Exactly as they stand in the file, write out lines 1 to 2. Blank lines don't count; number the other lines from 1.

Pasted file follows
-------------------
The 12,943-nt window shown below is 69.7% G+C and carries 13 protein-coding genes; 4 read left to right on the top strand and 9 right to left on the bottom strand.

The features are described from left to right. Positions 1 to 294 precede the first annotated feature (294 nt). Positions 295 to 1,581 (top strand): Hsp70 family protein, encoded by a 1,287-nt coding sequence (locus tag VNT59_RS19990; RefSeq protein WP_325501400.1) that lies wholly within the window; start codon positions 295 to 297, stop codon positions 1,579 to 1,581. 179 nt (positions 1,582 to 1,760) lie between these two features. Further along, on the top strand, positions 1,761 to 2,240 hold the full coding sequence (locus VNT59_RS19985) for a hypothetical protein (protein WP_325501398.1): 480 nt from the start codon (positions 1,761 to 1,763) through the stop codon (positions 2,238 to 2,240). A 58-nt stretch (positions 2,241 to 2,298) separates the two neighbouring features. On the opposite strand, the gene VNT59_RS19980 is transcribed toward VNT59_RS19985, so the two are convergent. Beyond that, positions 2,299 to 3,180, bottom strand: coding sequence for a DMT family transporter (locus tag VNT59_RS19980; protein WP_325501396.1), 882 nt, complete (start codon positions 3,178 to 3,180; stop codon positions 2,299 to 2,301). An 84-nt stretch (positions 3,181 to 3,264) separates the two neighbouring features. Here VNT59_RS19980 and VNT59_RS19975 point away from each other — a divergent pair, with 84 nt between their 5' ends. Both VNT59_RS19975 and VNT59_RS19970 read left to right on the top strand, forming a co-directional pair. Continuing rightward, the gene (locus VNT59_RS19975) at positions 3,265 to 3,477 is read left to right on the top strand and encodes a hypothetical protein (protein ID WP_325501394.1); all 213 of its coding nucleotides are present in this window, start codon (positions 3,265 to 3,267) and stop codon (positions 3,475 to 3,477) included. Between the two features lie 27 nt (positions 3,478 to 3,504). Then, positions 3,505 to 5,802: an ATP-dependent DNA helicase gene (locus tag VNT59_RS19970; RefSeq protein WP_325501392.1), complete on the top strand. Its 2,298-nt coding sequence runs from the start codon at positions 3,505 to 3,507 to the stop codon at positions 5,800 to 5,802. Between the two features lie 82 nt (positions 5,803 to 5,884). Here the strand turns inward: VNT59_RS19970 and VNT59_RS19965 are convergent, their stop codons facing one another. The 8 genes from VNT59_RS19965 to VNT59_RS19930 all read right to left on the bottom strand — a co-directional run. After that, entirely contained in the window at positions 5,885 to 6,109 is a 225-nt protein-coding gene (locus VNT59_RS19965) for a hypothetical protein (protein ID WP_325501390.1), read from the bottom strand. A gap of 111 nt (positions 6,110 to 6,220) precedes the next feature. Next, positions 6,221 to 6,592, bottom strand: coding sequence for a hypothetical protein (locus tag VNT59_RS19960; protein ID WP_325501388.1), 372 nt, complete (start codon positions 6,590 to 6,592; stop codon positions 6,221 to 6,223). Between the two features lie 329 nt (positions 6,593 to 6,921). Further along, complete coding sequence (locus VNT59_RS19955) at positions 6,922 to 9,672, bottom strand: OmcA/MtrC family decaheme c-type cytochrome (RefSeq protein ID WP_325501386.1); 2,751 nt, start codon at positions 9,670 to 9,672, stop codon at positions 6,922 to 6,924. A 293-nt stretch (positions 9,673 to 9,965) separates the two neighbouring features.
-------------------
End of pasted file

The 12,943-nt window shown below is 69.7% G+C and carries 13 protein-coding genes; 4 read left to right on the top strand and 9 right to left on the bottom strand.

The features are described from left to right. Positions 1 to 294 precede the first annotated feature (294 nt). Positions 295 to 1,581 (top strand): Hsp70 family protein, encoded by a 1,287-nt coding sequence (locus tag VNT59_RS19990; RefSeq protein WP_325501400.1) that lies wholly within the window; start codon positions 295 to 297, stop codon positions 1,579 to 1,581. 179 nt (positions 1,582 to 1,760) lie between these two features. Further along, on the top strand, positions 1,761 to 2,240 hold the full coding sequence (locus VNT59_RS19985) for a hypothetical protein (protein WP_325501398.1): 480 nt from the start codon (positions 1,761 to 1,763) through the stop codon (positions 2,238 to 2,240). A 58-nt stretch (positions 2,241 to 2,298) separates the two neighbouring features. On the opposite strand, the gene VNT59_RS19980 is transcribed toward VNT59_RS19985, so the two are convergent. Beyond that, positions 2,299 to 3,180, bottom strand: coding sequence for a DMT family transporter (locus tag VNT59_RS19980; protein WP_325501396.1), 882 nt, complete (start codon positions 3,178 to 3,180; stop codon positions 2,299 to 2,301). An 84-nt stretch (positions 3,181 to 3,264) separates the two neighbouring features. Here VNT59_RS19980 and VNT59_RS19975 point away from each other — a divergent pair, with 84 nt between their 5' ends. Both VNT59_RS19975 and VNT59_RS19970 read left to right on the top strand, forming a co-directional pair. Continuing rightward, the gene (locus VNT59_RS19975) at positions 3,265 to 3,477 is read left to right on the top strand and encodes a hypothetical protein (protein ID WP_325501394.1); all 213 of its coding nucleotides are present in this window, start codon (positions 3,265 to 3,267) and stop codon (positions 3,475 to 3,477) included. Between the two features lie 27 nt (positions 3,478 to 3,504). Then, positions 3,505 to 5,802: an ATP-dependent DNA helicase gene (locus tag VNT59_RS19970; RefSeq protein WP_325501392.1), complete on the top strand. Its 2,298-nt coding sequence runs from the start codon at positions 3,505 to 3,507 to the stop codon at positions 5,800 to 5,802. Between the two features lie 82 nt (positions 5,803 to 5,884). Here the strand turns inward: VNT59_RS19970 and VNT59_RS19965 are convergent, their stop codons facing one another. The 8 genes from VNT59_RS19965 to VNT59_RS19930 all read right to left on the bottom strand — a co-directional run. After that, entirely contained in the window at positions 5,885 to 6,109 is a 225-nt protein-coding gene (locus VNT59_RS19965) for a hypothetical protein (protein ID WP_325501390.1), read from the bottom strand. A gap of 111 nt (positions 6,110 to 6,220) precedes the next feature. Next, positions 6,221 to 6,592, bottom strand: coding sequence for a hypothetical protein (locus tag VNT59_RS19960; protein ID WP_325501388.1), 372 nt, complete (start codon positions 6,590 to 6,592; stop codon positions 6,221 to 6,223). Between the two features lie 329 nt (positions 6,593 to 6,921). Further along, complete coding sequence (locus VNT59_RS19955) at positions 6,922 to 9,672, bottom strand: OmcA/MtrC family decaheme c-type cytochrome (RefSeq protein ID WP_325501386.1); 2,751 nt, start codon at positions 9,670 to 9,672, stop codon at positions 6,922 to 6,924. A 293-nt stretch (positions 9,673 to 9,965) separates the two neighbouring features.